I knew this would be the trickiest part of the journey so I wanted plenty of time to get it done anyways. From Waterloo I went to Elephant & Castle and successfully navigated the mess that is the Elephant & Castle square roundabout. Driving down the Old Kent Road I was pretty content that I was going the right way. I only slipped up once in that at one point the signage said straight on for Dover or turn right for Lewisham. Well, I thought if I go to Lewisham I know how to get home from there so let’s go for it. Nope. I ended up in some residential part of Lewisham. Thankfully I realised quickly I was going nowhere fast and back tracked. Funny enough, if I had gone straight I would have seen I was not far from the end of Deptford High Street and would have known exactly where I was. I reckon that was pretty good success.
There was only one other fumble to report and that happened at the junction of Faringdon Road and Clarkenwell Road. For all intensive porposes it looked like there were two lanes to go straight. There was a traffic light on each lane, both red, both with a straight ahead only sign and no other markings I could see, so that must be the case. Nope. I was in the lane for oncoming traffic. This is why I would only do this on a day as quiet as Christmas. Thankfully everyone was patient while I backed up and someone let me into the correct lane. No harm done.
Overall, there was more traffic than I thought there would be, car, bike and pedestrian combined. I think maybe word is spreading on how quiet central London is on Christmas day and everyone wants to get in on it, which is a bit of a catch 22. The experience of driving was fun, giggle inducing and a little bit nerve wracking at times but I’m still glad I did it. I rigged up my iPhone on the dash a few times and took some footage. It’s just like watching someone play Forza Motorsport, kind of.
Also, cars have gotten way too filled with buttons while I’ve been a non-driver. That Golf was lovely to drive but the inside was a bit like a spaceship.
So a few days ago I noticed a few things during my work-related Tube journeys throughout the day.
First was at Warren Street station. When it opened in 1907 it was called Euston Road but was changed just a year later (confusion with Euston maybe?). I’m on the south-bound Northern Line platform all the time, but I never wandered far down enough to the exit. I did this day and low and behold under my nose two days a week is this…
I’m guessing that’s original as it doesn’t look nearly as new as the surrounding tiles. Probably cleaned up a bit though when the new ones were put in.
A few stops south to Charing Cross. This time something I’ve always noticed and had been meaning to get photos of is gone. That would be the black ‘British Rail’ way out signs. They’ve been replace with new ‘Charing Cross’ signs. For shame! Here’s what it used to look like before (photo by s__i on Flickr):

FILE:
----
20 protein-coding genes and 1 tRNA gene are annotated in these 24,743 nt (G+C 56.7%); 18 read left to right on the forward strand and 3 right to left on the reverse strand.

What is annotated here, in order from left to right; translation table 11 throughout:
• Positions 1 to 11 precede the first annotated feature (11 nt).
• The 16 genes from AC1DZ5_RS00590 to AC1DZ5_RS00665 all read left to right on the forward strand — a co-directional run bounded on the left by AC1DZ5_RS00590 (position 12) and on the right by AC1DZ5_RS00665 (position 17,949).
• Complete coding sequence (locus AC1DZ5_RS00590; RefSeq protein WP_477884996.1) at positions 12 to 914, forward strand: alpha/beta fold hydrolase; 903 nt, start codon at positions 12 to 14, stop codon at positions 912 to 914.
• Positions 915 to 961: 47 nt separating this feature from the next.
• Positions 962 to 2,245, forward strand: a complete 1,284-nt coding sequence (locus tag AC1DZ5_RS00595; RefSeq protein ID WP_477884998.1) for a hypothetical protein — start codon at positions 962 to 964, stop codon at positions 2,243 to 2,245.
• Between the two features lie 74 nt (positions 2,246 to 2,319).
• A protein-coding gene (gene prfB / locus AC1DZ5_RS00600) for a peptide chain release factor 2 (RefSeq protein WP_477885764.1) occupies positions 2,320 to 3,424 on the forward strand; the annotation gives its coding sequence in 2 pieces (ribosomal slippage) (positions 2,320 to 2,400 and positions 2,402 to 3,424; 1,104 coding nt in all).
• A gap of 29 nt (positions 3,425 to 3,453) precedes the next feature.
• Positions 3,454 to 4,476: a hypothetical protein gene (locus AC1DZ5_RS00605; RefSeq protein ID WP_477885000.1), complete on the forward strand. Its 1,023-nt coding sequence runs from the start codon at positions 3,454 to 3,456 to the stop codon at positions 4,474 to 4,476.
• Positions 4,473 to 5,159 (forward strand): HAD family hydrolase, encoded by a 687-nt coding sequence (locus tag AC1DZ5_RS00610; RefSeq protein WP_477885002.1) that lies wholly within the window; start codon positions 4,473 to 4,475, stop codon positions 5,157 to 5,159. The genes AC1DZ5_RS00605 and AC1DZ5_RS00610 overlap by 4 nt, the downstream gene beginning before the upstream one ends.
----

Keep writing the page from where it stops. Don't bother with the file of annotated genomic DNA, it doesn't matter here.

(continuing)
And now in it’s place photographed from the opposite side:
Embankment’s District and Circle line platforms (possibly others, I can’t recall) used to have the same ‘British Rail’ signs as well directing passengers to Charing Cross. Those ones have been changed as well…
There are still some old signage knocking about at Charing Cross. The Northern Line platform maps haven’t been replaced just yet…
I went out this afternoon for a shopping trip, Andrea style. This meant bookshops, stationary shops and game shops. I stayed away from all Uniqlos after picking up four new t-shirts on Threadless yesterday.
The first place I popped in to was the London Transport Museum Shop. I wanted to pick up the last handful of coasters I needed to complete the set. For ages now they’ve had these lovely lil’ round coasters, a colour coded landmark for each Underground line. I have all the ones in the shop now. I don’t recall there ever being one for the Waterloo & City line so I think I have the whole lot now.
Moving along to Game Focus in Goodge Street to see what Gameboy games they have. They have a case of interesting stuff in the window and right there I spotted just what I wanted; a mint copy of Castlevania Harmony of Dissonance. This one had been proving tricky to find. Not a lot of them come up on eBay and when they do they are stupidly expensive. There’s one on there now that is a buy it now item for £10.99… shame it’s a fake.
While the chap running the shop made sure that everything in the box was in tact we had a chat about how shops carrying retro gaming stuff are a rare breed despite the current popularity of old games. He was saying they were worried when old games started to become downloadable on new consoles that it would severely hurt business. However, a lot of people started thinking the same I do that the original thing is still the nicest to have and started to hunt down the original games. For anyone interested, they currently have an Amiga CD32, a NeoGeo and a NeoGeo Pocket Color looking for a home. Good thing I wasn’t in one of those ‘maybe I’ll get a NeoGeo Pocket’ moods today.
So now I have all three Castlevania Gameboy Advance games. I’m not a huge fan of Circle of the Moon. I found the card system was a bit goofy. However I’m loving HoD, much the same as Aria of Sorrow. Another collection, albiet small, completed!